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Leo W. Gerard, President of the Steelworkers, (R) and Northwestern quarterback Kain Colter answer questions at a press conference on January 28 2014 at The Hyatt Regency Hotel in Chicago Illinois. Citing what they deem as the NCAA's abdication of responsibility to protect athletes from injury, the College Athletes Association (CAPA) announced the creation of the new labor organization to represent college football and basketball players.
A regional director of the National Labor Relations Board ruled Wednesday that college football players at Northwestern University have the right to unionize.
The College Athletes Players Association, formed by Northwestern football players, argued that scholarship students are “employees” and should be represented by a union — the players sought a “seat at the table” for collective bargaining.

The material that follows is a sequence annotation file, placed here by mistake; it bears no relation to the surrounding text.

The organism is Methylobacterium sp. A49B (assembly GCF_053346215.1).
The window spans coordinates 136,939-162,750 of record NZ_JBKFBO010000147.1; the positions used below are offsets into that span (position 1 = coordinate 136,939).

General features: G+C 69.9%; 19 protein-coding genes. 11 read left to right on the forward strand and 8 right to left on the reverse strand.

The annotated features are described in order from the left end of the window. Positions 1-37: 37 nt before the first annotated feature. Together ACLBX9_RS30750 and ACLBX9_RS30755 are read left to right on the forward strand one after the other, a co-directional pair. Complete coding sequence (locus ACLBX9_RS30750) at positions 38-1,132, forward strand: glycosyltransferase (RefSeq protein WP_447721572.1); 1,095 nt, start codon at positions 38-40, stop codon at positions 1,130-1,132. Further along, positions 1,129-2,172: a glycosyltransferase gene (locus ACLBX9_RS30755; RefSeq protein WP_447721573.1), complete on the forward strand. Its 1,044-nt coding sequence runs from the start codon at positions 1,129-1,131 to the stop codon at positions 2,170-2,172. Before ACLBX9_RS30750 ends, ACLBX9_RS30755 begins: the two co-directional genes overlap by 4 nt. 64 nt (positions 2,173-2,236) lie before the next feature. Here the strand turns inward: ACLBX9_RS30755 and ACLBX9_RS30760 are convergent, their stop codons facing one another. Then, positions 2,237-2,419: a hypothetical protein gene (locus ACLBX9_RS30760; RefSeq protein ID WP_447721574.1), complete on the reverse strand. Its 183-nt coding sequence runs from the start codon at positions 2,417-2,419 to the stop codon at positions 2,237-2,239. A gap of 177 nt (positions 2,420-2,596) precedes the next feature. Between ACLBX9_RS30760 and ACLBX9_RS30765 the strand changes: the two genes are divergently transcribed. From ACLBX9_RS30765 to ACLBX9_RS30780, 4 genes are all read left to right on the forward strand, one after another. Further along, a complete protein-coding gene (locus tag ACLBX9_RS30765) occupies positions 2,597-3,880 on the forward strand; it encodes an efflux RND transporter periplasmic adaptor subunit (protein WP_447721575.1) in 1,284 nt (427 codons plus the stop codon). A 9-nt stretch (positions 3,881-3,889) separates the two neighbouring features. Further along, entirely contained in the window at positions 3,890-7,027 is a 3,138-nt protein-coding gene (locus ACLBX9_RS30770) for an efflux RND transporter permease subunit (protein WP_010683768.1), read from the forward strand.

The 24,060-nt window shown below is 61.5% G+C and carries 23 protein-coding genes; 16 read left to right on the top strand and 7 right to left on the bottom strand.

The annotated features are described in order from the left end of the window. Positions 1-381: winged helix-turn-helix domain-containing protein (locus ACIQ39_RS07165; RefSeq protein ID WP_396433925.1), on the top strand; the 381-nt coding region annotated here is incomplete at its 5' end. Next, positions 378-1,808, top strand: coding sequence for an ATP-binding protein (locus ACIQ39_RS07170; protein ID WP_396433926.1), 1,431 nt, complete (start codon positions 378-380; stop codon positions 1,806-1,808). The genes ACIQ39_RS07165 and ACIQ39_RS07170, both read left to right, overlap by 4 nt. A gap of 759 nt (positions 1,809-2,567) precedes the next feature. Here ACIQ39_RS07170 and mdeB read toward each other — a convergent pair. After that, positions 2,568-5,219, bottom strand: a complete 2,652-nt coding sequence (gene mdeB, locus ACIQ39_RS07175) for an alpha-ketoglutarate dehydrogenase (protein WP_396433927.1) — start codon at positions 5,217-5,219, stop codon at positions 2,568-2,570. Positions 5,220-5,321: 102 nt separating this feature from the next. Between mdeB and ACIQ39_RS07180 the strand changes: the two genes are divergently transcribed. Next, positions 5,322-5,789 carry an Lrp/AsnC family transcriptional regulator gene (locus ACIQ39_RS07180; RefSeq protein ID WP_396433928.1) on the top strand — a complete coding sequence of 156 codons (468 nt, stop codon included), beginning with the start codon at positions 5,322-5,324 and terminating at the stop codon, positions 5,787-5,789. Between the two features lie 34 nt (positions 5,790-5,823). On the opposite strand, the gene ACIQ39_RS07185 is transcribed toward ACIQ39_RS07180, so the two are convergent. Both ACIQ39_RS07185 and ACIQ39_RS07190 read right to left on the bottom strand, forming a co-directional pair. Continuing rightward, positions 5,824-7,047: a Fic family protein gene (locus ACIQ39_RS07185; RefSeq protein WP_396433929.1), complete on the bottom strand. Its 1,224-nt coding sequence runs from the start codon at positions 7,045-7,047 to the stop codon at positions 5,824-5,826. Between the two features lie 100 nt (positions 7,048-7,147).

Northwestern has already announced that it will appeal the decision to the Washington chapter of the NLRB, the beginning of what is expected to be a long appellate process. But the initial decision has already sparked more interest in the conversation about unionized college sports.
If the ruling stands, private colleges nationwide could be impacted (the NLRB has no jurisdiction over public universities). What seems like an issue for big sports schools competing nationally in high-stakes, big-money games may also affect smaller programs within athletic departments.
How will non-scholarship athletes fare? Will smaller teams or less prominently featured sports form unions? Will the NCAA, universities, and states adapt their rules to accommodate “paid,” unionized players? How will public schools adapt to these changes?
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Pat Haden, Director of Athletics at the University of Southern California
Zev Eigen, Associate Professor Law at Northwestern Law School and Associate Professor of Management & Strategy (by courtesy) at Kellogg School of Management